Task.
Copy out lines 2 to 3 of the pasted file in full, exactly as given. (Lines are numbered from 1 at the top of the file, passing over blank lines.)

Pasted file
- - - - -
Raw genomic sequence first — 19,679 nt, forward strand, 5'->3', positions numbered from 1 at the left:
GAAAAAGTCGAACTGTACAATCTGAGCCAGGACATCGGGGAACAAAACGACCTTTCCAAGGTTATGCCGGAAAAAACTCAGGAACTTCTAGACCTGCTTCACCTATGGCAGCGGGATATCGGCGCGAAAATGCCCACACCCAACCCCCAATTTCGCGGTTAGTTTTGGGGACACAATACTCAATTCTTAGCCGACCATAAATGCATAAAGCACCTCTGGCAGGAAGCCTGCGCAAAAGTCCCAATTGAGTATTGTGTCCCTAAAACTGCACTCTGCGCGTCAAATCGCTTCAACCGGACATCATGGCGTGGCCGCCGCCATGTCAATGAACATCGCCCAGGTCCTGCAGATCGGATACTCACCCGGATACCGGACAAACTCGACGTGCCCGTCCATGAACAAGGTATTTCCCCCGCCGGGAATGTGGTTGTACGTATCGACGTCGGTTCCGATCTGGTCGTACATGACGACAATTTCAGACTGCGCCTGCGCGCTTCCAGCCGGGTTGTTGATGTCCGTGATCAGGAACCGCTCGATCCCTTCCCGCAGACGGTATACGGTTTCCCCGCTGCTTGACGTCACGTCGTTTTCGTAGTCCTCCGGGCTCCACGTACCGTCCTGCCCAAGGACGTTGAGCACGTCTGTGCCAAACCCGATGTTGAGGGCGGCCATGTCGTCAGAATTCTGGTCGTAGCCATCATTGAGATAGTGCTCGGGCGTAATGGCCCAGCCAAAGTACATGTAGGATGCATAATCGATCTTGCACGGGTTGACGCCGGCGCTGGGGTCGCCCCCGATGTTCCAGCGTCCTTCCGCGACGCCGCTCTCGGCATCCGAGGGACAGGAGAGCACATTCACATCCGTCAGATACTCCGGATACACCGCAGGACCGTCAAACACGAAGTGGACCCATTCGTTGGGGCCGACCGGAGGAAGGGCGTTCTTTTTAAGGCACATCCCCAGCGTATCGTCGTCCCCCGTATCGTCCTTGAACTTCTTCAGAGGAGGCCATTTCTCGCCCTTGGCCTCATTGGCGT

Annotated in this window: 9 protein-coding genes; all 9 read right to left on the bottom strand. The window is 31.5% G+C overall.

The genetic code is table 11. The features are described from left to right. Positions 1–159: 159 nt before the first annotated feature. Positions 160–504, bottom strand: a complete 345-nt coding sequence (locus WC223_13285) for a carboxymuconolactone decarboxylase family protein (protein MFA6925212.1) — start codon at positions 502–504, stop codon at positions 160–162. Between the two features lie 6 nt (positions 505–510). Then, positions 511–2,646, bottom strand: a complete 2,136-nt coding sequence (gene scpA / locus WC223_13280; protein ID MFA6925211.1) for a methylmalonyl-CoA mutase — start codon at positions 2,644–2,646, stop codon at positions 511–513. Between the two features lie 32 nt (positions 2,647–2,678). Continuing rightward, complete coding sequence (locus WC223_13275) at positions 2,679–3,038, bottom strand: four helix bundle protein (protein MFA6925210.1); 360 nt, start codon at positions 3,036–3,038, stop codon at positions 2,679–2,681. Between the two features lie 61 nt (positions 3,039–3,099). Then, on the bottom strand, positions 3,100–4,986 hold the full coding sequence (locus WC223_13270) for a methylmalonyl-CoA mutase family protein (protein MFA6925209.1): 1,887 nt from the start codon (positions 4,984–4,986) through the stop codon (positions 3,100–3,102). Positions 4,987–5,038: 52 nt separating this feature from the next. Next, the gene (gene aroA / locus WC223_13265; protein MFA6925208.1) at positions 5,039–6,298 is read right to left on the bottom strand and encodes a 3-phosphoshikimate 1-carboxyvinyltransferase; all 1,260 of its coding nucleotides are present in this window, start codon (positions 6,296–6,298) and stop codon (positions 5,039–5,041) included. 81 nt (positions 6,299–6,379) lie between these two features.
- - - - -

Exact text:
GAAAAAGTCGAACTGTACAATCTGAGCCAGGACATCGGGGAACAAAACGACCTTTCCAAGGTTATGCCGGAAAAAACTCAGGAACTTCTAGACCTGCTTCACCTATGGCAGCGGGATATCGGCGCGAAAATGCCCACACCCAACCCCCAATTTCGCGGTTAGTTTTGGGGACACAATACTCAATTCTTAGCCGACCATAAATGCATAAAGCACCTCTGGCAGGAAGCCTGCGCAAAAGTCCCAATTGAGTATTGTGTCCCTAAAACTGCACTCTGCGCGTCAAATCGCTTCAACCGGACATCATGGCGTGGCCGCCGCCATGTCAATGAACATCGCCCAGGTCCTGCAGATCGGATACTCACCCGGATACCGGACAAACTCGACGTGCCCGTCCATGAACAAGGTATTTCCCCCGCCGGGAATGTGGTTGTACGTATCGACGTCGGTTCCGATCTGGTCGTACATGACGACAATTTCAGACTGCGCCTGCGCGCTTCCAGCCGGGTTGTTGATGTCCGTGATCAGGAACCGCTCGATCCCTTCCCGCAGACGGTATACGGTTTCCCCGCTGCTTGACGTCACGTCGTTTTCGTAGTCCTCCGGGCTCCACGTACCGTCCTGCCCAAGGACGTTGAGCACGTCTGTGCCAAACCCGATGTTGAGGGCGGCCATGTCGTCAGAATTCTGGTCGTAGCCATCATTGAGATAGTGCTCGGGCGTAATGGCCCAGCCAAAGTACATGTAGGATGCATAATCGATCTTGCACGGGTTGACGCCGGCGCTGGGGTCGCCCCCGATGTTCCAGCGTCCTTCCGCGACGCCGCTCTCGGCATCCGAGGGACAGGAGAGCACATTCACATCCGTCAGATACTCCGGATACACCGCAGGACCGTCAAACACGAAGTGGACCCATTCGTTGGGGCCGACCGGAGGAAGGGCGTTCTTTTTAAGGCACATCCCCAGCGTATCGTCGTCCCCCGTATCGTCCTTGAACTTCTTCAGAGGAGGCCATTTCTCGCCCTTGGCCTCATTGGCGT

Annotated in this window: 9 protein-coding genes; all 9 read right to left on the bottom strand. The window is 31.5% G+C overall.